(DGR catches up to the debut EP by Tribe of Pazuzu, which was released in February this year.)
It’s not hard to imagine why the announcement of Tribe Of Pazuzu and their debut EP release Heretical Uprising turned some heads on first notice: It’s not often you get a group that unites musicians with credits to their name like Cryptopsy, Incantation, Soulstorm, and Pestilence. Yet that’s what this hybrid Canadian/American death metal band does, combining the forces of bassist/vocalist Nick Sagias, guitarists Randy Harris and John McEntee, and drummer Flo Mounier. Together they’ve recorded five songs and just over fourteen minutes of high speed death metal that is surprisingly straightforward, bludgeoning, and clear-sounding from a collective of musicians whose previous groups have alternated between sounding like cavernous whirlwind maws of death metal and sheer technical chaos.
Tribe Of Pazuzu‘s somewhat thrashier offering moves quickly, with a take-no-prisoners approach, and is so surgical about it that after its fourteen minutes wrap up, you’ll likely be a couple of spins into Heretical Uprising before you can even sort your thoughts from the first run-through.
This is in part due to the fact that three of the songs are sub-three-minutes long — and in one case, under two. They hit incredibly fast, and Tribe Of Pazuzu make it clear that fast is basically their chosen gear.
Strangely, this is made much more evident by the under-two-minute song just mentioned — the one minute and thirty-five seconds of “Indoctrinated To Enslavement”. Although its shorter run time might suggest the band are kicking out a legitimate grind song, “Indoctrinated To Enslavement” is actually the slow-groover of the disc. It’s the song where Tribe Of Pazuzu really lean into the chainsaw guitar aspect of their sound and buzz away with it while the vocals move through each percussively written verse, matching the caveman-like hitting of the drumkit for each rhythmic burst. Yet, they do this for such a short amount of time that it feels like the band had a moment of, “Alright, we’ve said everything we can here, let’s kick it back into high gear”.
And so they close out just as quickly as they started, which leaves “Indoctrinated To Enslavement” — whose title pronunciation throughout the song has now wormed its way into my skull so that I can hear it even when typing it out — feeling like both the closer to the song prior, “Divinity Destroyed”, which has a similar closing rhythm and overall lumbering nature, and the opener to the next track, “Blind Disciples Of Poisonous Faiths”. If you’re wondering if the band are pulling from the book of anti-religion for lyrical inspiration, by this point, and with only three of the five songs mentioned, the answer should be pretty clear.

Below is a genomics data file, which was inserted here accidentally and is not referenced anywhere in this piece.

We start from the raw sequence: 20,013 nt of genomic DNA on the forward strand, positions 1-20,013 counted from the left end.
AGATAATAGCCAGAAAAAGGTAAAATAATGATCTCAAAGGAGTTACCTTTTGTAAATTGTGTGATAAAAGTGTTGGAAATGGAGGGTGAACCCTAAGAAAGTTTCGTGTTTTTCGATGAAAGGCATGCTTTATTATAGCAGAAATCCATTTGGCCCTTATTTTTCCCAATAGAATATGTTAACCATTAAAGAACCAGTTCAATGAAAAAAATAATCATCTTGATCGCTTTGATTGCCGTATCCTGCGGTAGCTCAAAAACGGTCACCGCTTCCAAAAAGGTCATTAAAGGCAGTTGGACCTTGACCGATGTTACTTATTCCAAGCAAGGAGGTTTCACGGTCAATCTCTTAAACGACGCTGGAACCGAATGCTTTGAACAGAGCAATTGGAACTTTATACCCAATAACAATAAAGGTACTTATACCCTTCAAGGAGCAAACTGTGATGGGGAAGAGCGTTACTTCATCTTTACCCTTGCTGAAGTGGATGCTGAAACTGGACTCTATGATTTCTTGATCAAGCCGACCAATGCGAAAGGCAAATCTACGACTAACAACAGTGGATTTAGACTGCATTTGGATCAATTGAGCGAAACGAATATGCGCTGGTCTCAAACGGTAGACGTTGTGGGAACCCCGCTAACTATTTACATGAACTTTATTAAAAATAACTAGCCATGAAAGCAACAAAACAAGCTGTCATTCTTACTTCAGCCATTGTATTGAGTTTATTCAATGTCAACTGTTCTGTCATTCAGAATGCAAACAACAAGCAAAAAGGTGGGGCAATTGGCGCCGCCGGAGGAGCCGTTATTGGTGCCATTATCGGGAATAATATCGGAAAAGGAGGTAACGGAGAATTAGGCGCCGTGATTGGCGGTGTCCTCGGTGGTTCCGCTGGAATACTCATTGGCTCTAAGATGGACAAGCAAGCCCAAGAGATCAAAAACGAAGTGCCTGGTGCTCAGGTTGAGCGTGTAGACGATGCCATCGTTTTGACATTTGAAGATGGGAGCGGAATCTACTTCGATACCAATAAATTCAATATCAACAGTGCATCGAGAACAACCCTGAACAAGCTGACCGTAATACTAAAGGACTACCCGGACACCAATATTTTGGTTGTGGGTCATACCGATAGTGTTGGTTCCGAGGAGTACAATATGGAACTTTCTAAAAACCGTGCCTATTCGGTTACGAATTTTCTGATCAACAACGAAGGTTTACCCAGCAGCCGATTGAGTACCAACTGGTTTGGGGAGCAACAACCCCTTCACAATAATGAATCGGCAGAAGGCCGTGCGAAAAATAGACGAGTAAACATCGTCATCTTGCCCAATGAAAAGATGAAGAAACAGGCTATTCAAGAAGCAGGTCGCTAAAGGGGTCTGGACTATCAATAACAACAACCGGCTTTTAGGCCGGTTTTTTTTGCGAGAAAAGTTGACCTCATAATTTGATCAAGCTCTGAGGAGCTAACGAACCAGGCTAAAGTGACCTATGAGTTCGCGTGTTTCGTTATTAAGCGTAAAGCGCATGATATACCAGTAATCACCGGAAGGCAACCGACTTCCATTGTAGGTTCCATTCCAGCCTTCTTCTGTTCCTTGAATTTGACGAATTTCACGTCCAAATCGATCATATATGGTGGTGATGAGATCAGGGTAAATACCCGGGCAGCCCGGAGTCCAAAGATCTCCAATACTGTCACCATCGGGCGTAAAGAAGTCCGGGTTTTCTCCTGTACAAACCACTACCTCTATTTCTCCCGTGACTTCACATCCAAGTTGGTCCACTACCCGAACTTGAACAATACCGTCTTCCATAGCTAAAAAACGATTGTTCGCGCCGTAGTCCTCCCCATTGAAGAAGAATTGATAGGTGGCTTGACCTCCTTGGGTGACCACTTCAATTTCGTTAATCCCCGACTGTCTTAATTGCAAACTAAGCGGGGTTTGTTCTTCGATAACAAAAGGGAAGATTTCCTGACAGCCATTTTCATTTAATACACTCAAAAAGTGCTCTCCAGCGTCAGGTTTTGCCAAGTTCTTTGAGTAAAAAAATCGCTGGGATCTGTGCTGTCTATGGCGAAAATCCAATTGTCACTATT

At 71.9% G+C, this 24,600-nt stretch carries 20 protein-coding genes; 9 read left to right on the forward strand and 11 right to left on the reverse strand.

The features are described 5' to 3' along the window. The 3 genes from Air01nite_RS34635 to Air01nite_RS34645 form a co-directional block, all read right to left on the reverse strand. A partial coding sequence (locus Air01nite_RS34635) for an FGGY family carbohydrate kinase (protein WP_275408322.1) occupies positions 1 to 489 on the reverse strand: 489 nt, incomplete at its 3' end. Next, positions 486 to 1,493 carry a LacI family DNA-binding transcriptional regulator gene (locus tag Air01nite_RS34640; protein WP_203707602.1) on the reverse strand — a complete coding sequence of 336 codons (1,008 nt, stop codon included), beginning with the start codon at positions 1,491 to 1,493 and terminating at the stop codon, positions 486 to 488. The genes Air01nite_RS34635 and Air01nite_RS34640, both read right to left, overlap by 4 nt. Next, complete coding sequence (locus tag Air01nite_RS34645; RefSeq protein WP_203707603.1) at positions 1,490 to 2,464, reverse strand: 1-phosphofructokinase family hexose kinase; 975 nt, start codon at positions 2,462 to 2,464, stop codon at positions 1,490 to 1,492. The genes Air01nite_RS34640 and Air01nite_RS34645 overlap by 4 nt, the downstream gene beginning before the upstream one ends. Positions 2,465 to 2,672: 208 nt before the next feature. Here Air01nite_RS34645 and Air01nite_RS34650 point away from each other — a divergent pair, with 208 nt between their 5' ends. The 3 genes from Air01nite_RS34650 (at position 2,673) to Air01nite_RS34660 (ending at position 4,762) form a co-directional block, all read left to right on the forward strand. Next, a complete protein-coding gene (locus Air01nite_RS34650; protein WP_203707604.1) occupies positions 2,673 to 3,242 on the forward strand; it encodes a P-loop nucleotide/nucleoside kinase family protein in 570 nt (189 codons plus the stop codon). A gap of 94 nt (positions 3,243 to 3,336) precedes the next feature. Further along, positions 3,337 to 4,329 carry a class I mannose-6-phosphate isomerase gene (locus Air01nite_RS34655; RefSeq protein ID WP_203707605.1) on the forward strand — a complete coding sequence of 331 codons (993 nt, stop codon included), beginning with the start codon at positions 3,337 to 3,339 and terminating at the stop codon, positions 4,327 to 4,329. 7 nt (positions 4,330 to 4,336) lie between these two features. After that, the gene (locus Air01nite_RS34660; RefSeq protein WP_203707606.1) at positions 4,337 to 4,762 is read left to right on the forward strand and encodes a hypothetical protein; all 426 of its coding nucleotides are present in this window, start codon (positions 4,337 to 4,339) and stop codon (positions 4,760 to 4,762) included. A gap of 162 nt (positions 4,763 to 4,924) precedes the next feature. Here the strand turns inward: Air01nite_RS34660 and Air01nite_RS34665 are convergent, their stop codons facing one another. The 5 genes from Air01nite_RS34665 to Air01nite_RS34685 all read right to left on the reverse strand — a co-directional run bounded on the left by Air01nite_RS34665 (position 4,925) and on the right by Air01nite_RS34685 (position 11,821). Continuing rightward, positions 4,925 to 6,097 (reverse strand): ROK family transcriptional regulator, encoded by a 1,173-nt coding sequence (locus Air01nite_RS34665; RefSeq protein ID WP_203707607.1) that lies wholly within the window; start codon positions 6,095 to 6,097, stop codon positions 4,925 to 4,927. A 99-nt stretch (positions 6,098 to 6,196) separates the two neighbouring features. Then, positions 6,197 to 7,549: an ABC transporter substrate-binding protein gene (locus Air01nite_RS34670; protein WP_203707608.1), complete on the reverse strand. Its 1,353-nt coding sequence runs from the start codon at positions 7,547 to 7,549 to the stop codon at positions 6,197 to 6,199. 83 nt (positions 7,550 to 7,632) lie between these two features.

Heretical Uprising‘s title song and opening track starts with — and then contains within – a multitude of near-thrash guitar solos and leads that honestly wouldn’t be too out of place on a death metal oriented Slayer album. In a strange way, its actually not too difficult to see the relation between the death metal world and its thrashier elements in the opening minutes of this EP, something that has been written about for ages yet made plainly clear by the Tribe Of Pazuzu‘s opening guitar-slaughtering. With its fast pace and circle-pit-marathon style of songwriting, “Heretical Uprising” also becomes one of the standout tracks among the five present here.
The other is the closer, “The Proliferation Of The Final Plague”, which is where Tribe Of Pazuzu dive fully into the murky waters of their death metal sound: It’s a big and bellowing beast of a track that just steadily blasts away for a healthy majority of its near-four minutes. It and “Heretical Uprising” feel like the second pair of song-relatives on the EP, especially given the two-and-a-half minutes in the middle of “Heretical Uprising”. The similar themes running between the two paint the band as having approached a fork in the road, and their decision resulted in Heretical Uprising‘s bookending songs. Yet yet the beginning and end of the EP being as monstrously strong as they are makes it so that the slower (relatively speaking) midsection of the EP doesn’t drag. The sheer-adrenaline rush via speed that starts off the whole affair doesn’t let up much.
Since it was joked about above, I have listened to Heretical Uprising a lot. You forget that it’s only fifteen minutes long because it’s the sort of release that keeps whipping past your vision. It’s ephemeral in that respect, like a wall of fire that razes a town and then just as quickly puts itself out. It feels part proof-of-concept and part song-expulsion. It shows that the union of these four collaborators can whip out some pretty solid death metal tracks. They don’t break the mold, but the quick-tempoed nature of how they write has the band straddling a line in a world of death metal with a severe thrash-bent in some of their guitar leanings — like a newly discovered missing link between the two genres to go alongside the rest of that specific subgenre.
There’s some ferocious death metal at work here — I’m always a sucker for the blastbeat-heavy songs like Heretical Uprising’s closer — but it’s also a very specific point in history. There’s no looking forward here. Heretical Uprising seems to exist in the NOW, and that sense of urgency is just as fleeting as it’s always been. Heretical Uprising is surgically quick, flashing into existence, and disappearing just as fast.